Posted on

The project to digitally reconstruct the Great Parchment Book became a key part of the 2013 commemorations in Derry/Londonderry of the 400th anniversary of the building of the city walls with the aim that this key document to the history of the Plantation would feature as the central point of an exhibition in Derry’s Guildhall.

The rest is history. The website which hosts the Great Parchment Book went live on 30 May 2013 and the exhibition Plantation: Process, People, Perspectives opened in June 2013 in Derry Guildhall. Both are still going strong.

But we have another commemoration this year and that is the 400th anniversary of the completion of the city walls in March 1619. To celebrate the anniversary a full and vibrant programme of events, entitled Walled City 400 Years, will run until March 2020. The programme is being led by our partners on the Great Parchment Book project, The Honourable The Irish Society and Derry City & Strabane District Council, as well as the builders and owners of the Walls and The Department for Communities’ Historic Environment Division. The celebration aims to provide a great opportunity or both visitors and locals alike to experience the Walled City at its very best and includes historical exhibitions, symposiums, and living archaeology demonstrations and workshops.

The Tower Museum in Derry has curated an exhibition using a treasure trove of objects and archive materials from its collections to tell the story of the Walls, the city and its people. Some of the objects on display have never been seen before, including pottery, ceramics, leather and currency unearthed in archaeological digs in 1970s & 1980s. These objects not only tell us about life and events within, without and around the walls from the last 400 years, but also help us to understand how people would have lived day to day. It is a fascinating story of social history that spans war, rebellion, peace and culture. The exhibition runs until 26 January 2020.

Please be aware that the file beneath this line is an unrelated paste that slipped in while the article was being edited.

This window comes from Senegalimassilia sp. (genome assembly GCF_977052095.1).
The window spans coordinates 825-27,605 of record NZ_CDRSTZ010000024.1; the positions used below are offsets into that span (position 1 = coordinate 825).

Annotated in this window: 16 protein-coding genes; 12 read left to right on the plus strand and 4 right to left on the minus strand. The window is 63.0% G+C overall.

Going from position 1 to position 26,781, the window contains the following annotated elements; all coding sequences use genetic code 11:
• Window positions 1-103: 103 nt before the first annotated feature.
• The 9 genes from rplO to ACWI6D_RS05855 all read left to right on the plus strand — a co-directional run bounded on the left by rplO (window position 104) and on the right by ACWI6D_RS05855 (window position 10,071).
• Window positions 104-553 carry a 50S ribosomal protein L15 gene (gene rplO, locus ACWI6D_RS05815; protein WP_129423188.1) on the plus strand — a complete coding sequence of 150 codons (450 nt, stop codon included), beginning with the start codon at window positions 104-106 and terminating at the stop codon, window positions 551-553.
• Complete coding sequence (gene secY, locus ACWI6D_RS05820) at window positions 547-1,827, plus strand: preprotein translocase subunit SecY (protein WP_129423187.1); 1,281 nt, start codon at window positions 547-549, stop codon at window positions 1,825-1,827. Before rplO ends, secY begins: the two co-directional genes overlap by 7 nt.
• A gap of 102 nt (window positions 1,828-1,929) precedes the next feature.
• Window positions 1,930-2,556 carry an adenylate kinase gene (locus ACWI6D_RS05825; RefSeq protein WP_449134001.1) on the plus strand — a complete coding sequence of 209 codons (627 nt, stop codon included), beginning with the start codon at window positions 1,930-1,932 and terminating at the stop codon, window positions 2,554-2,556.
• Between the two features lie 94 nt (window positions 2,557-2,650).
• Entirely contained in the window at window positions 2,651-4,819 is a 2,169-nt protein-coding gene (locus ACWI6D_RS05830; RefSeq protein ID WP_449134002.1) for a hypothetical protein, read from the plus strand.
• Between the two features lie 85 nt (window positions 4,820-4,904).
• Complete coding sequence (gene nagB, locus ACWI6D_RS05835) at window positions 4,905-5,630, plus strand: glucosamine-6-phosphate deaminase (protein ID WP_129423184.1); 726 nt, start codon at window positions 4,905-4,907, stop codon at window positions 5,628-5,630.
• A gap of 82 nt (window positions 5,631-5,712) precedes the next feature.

In tandem with this, the Public Record Office of Northern Ireland (PRONI), located in the Titanic Quarter in Belfast, is displaying a selection of material from the archaeological archive (from 2 August 2019).

You can find out more about the events here

Thomas Raven's plan of Londonderry ca. 1622 (copyright Trustees of Lambeth Palace Library)

Thomas Raven’s plan of Londonderry ca. 1622 (copyright Trustees of Lambeth Palace Library)

The Derry city walls are the largest ancient monument in state care in Northern Ireland and have the longest, complete circuit of ramparts of any of the remaining 30 walled towns in Ireland. The Friends of the Derry Walls is a voluntary organisation whose mission is to give a voice to the Walls, raising ambitions for their care and presentation, driving public engagement with the Walls and ensuring that the walls are fully exploited as a resource for educational, cultural and economic development. The Friends have been running a series of activities over the six-year period 2013-2019 of the quadricentennial. If you want to learn more about the walls, they have a website to help you explore this heritage site of national and international significance here

Leave a Reply

Your email address will not be published. Required fields are marked *